A safe district is a voting region in which the clear majority of voters are members of, or overwhelmingly favor a single political party. This makes incumbent representatives for those regions very difficult to beat in elections.
Congressional terms are meant to be limited. Although re-election is permitted, Congress is designed to turn over a percentage of its seats every two years for the House of Representatives and every six years for the Senate. According to James Madison, one of the founding fathers, term limits were not included in the Constitution because the men who structured the U.S. government wanted to leave room for those elected members of Congress who were extraordinary to continue to serve.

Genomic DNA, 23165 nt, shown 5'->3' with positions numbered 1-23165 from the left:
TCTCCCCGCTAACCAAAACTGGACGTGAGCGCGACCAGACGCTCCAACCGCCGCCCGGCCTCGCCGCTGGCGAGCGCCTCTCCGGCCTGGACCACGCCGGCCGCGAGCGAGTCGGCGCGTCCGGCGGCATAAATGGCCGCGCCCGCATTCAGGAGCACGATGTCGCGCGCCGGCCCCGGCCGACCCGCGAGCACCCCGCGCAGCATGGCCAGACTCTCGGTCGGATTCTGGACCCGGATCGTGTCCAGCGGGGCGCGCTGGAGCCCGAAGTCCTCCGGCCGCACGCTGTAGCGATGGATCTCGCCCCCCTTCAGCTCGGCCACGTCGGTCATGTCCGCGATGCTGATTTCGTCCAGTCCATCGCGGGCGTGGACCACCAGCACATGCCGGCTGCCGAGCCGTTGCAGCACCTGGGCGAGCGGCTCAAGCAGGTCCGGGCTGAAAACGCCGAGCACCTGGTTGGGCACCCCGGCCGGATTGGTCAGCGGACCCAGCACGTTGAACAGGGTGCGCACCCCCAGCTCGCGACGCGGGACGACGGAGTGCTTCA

In recent years, however, frustrated voters have begun to push for congressional term limits, claiming that safe districts are the reason for the stalemating that has been occurring in Congress. The idea of term limits is not new, and although they have never been law on a federal level, nearly half of all individual states imposed them at some point, until the U.S. Supreme Court ruled that it was unconstitutional to do so in the case of U.S. Term Limits, Inc. versus Thornton in the mid 1990s. To skirt such laws, many states have begun redrawing district lines to redistribute voters more evenly amongst the parties.